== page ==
St. Paul police Chief Todd Axtell outlined initiatives and changes Wednesday for his department’s upcoming year and budget, key among them a new multimillion-dollar training facility and five new officers.
Axtell’s presentation before the City Council budget committee also hit on key points he’s long stressed: bumping up the number of female officers and officers of color, increasing community engagement and reducing gun violence.
Surprises included a dramatic increase in the department’s collection of DNA and fingerprint evidence and the need for new officers — in part, Axtell said, to help address “challenges” along the light rail and downtown.
The collection of DNA samples has increased 76 percent, while the number of latent fingerprints collected has jumped by 387 percent, said Assistant Chief Kathy Wuorinen, who helped with Axtell’s proposal.
The department funds two positions at the Minnesota Bureau of Criminal Apprehension (BCA) dedicated to St. Paul cases. Axtell proposed eliminating one of them in order to hire a forensic scientist to work at the department’s forensic services unit, which processes fingerprints, among other work. The BCA conducts drug and DNA testing for the department.
St. Paul police plan to add five officers starting next year using grant funding at a cost of $202,695. That would bump up their ranks to a total to 620 sworn officers. But ongoing costs would start in 2019 at $521,000.
“We have observed increases in crime along light rail and downtown,” Axtell said, explaining the need for additional officers.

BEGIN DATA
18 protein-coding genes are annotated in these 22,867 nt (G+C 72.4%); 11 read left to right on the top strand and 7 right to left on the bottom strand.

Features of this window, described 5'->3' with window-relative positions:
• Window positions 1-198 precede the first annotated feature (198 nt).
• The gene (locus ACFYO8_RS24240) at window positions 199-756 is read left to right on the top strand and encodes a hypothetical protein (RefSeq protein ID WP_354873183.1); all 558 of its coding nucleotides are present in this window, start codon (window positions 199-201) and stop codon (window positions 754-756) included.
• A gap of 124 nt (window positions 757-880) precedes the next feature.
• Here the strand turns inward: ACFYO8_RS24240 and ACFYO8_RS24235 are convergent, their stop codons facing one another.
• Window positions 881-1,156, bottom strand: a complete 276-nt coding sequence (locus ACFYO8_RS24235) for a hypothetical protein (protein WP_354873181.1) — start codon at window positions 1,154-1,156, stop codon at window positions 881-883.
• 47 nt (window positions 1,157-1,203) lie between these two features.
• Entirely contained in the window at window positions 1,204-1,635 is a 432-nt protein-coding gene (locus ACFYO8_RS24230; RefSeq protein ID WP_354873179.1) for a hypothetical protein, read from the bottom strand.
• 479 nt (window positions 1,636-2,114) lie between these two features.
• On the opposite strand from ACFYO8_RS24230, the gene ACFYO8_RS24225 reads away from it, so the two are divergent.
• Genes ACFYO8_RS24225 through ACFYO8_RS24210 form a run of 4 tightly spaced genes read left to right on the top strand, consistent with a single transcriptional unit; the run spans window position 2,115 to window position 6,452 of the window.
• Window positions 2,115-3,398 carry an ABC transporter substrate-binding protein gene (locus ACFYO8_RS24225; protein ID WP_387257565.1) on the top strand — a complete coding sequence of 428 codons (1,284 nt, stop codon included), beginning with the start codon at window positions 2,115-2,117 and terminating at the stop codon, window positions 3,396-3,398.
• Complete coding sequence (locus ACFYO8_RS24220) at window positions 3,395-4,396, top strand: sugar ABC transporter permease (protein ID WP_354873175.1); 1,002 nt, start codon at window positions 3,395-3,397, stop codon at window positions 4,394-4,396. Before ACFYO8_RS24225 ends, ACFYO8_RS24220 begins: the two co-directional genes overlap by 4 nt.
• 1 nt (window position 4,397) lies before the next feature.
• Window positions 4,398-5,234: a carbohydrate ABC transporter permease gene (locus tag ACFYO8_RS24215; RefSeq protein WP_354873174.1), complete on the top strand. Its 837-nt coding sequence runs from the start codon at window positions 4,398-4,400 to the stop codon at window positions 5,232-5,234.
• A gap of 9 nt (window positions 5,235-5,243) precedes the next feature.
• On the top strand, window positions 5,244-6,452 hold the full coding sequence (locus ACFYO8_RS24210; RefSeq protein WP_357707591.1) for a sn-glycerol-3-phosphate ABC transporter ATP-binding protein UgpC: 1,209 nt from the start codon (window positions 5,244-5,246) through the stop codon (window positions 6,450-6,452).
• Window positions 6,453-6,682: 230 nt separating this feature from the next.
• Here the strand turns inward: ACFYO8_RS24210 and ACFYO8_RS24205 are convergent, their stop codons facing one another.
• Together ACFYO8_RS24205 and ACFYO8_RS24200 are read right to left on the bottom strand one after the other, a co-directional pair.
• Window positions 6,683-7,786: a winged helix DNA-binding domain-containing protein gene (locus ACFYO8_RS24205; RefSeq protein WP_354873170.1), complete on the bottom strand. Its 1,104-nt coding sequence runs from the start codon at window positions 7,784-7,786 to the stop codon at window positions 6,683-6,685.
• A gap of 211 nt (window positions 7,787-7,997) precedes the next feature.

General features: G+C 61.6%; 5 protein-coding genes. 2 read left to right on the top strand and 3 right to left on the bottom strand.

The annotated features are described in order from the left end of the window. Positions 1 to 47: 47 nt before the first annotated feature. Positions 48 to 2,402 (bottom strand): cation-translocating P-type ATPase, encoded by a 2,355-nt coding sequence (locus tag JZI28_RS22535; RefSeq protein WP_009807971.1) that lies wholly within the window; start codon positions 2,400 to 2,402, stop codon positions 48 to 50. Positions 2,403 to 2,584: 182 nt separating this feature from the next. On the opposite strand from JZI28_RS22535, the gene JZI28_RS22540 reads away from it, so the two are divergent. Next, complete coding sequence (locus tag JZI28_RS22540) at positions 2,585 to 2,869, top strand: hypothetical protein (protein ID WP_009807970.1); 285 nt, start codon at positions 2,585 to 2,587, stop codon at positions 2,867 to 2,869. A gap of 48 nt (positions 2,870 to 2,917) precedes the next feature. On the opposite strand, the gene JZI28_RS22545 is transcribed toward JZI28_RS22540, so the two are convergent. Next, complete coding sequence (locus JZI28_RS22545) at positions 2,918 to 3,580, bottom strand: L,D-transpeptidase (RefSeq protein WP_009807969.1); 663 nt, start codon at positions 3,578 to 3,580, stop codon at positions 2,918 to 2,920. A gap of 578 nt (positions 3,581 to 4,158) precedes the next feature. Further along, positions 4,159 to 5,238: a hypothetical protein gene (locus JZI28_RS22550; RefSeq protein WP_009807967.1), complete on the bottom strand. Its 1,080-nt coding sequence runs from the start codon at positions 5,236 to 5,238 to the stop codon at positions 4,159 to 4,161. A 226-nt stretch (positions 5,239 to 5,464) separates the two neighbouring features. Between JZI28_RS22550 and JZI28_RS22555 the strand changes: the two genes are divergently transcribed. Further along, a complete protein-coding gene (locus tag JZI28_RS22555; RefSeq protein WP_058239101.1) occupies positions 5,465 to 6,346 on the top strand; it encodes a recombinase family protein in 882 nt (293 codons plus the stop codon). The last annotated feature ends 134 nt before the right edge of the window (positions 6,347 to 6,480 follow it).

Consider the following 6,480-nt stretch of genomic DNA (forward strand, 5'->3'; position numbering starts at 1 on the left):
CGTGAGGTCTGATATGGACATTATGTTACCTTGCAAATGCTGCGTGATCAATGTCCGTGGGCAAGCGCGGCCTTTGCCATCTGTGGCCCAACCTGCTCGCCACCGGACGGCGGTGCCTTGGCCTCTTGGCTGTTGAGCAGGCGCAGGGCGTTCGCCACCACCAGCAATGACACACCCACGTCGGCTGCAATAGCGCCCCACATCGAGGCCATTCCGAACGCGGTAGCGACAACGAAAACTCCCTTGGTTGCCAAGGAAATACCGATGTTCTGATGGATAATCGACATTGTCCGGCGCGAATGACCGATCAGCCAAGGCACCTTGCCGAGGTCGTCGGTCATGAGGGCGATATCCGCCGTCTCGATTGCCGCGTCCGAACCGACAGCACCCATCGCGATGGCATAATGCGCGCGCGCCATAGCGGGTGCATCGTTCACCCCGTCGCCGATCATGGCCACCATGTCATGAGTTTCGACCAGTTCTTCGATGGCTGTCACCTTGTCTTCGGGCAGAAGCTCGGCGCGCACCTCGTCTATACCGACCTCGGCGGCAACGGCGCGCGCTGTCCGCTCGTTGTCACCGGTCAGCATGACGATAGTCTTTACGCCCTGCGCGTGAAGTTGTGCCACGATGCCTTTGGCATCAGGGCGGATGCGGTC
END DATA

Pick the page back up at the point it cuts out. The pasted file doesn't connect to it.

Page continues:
The Green Line, running along University Avenue and into downtown, opened in June 2014. Police launched an effort this summer to reduce crime along the University Avenue corridor.
City Council member Rebecca Noecker asked for clarity about the need. Axtell said the five officers would also work on problem properties and other issues.
Other projects and costs included: A body camera pilot program originally slated to start in August will launch in October or November with 40 officers, the addition of three “community engagement specialists” in the new community engagement unit, and a new training facility.
The department will finally shutter its old headquarters downtown at 100 E. 10th St. when its new training facility opens next fall. The project breaks ground next week at 600 Lafayette Road.
The 40,852-square-foot facility will include classrooms, administrative offices, spaces for virtual training and a 12-person gun range. The St. Paul Port Authority purchased the site and is managing the construction, but the city will take over ownership and ongoing costs.
The Port Authority obtained a $1.5 million construction loan, which is being supplemented with a $3 million contribution from the St. Paul Police Foundation.